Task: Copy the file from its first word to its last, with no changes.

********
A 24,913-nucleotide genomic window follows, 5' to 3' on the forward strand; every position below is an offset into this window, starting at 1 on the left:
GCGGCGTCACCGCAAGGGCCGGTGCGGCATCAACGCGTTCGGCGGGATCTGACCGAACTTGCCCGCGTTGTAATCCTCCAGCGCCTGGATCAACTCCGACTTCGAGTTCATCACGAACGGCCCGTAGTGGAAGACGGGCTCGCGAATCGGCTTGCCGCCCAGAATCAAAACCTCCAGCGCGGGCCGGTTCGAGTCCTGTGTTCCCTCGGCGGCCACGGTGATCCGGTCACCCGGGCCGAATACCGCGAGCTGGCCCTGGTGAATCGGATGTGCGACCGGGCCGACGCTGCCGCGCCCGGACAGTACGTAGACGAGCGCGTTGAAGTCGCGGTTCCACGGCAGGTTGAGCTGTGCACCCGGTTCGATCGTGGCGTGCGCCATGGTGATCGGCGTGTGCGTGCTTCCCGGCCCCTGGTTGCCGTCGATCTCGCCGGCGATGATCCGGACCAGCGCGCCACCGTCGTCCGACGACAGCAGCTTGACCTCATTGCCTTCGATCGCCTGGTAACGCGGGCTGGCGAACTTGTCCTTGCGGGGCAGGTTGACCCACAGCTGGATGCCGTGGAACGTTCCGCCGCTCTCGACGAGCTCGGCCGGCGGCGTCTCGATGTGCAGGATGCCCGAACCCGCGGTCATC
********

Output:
A 24,913-nucleotide genomic window follows, 5' to 3' on the forward strand; every position below is an offset into this window, starting at 1 on the left:
GCGGCGTCACCGCAAGGGCCGGTGCGGCATCAACGCGTTCGGCGGGATCTGACCGAACTTGCCCGCGTTGTAATCCTCCAGCGCCTGGATCAACTCCGACTTCGAGTTCATCACGAACGGCCCGTAGTGGAAGACGGGCTCGCGAATCGGCTTGCCGCCCAGAATCAAAACCTCCAGCGCGGGCCGGTTCGAGTCCTGTGTTCCCTCGGCGGCCACGGTGATCCGGTCACCCGGGCCGAATACCGCGAGCTGGCCCTGGTGAATCGGATGTGCGACCGGGCCGACGCTGCCGCGCCCGGACAGTACGTAGACGAGCGCGTTGAAGTCGCGGTTCCACGGCAGGTTGAGCTGTGCACCCGGTTCGATCGTGGCGTGCGCCATGGTGATCGGCGTGTGCGTGCTTCCCGGCCCCTGGTTGCCGTCGATCTCGCCGGCGATGATCCGGACCAGCGCGCCACCGTCGTCCGACGACAGCAGCTTGACCTCATTGCCTTCGATCGCCTGGTAACGCGGGCTGGCGAACTTGTCCTTGCGGGGCAGGTTGACCCACAGCTGGATGCCGTGGAACGTTCCGCCGCTCTCGACGAGCTCGGCCGGCGGCGTCTCGATGTGCAGGATGCCCGAACCCGCGGTCATC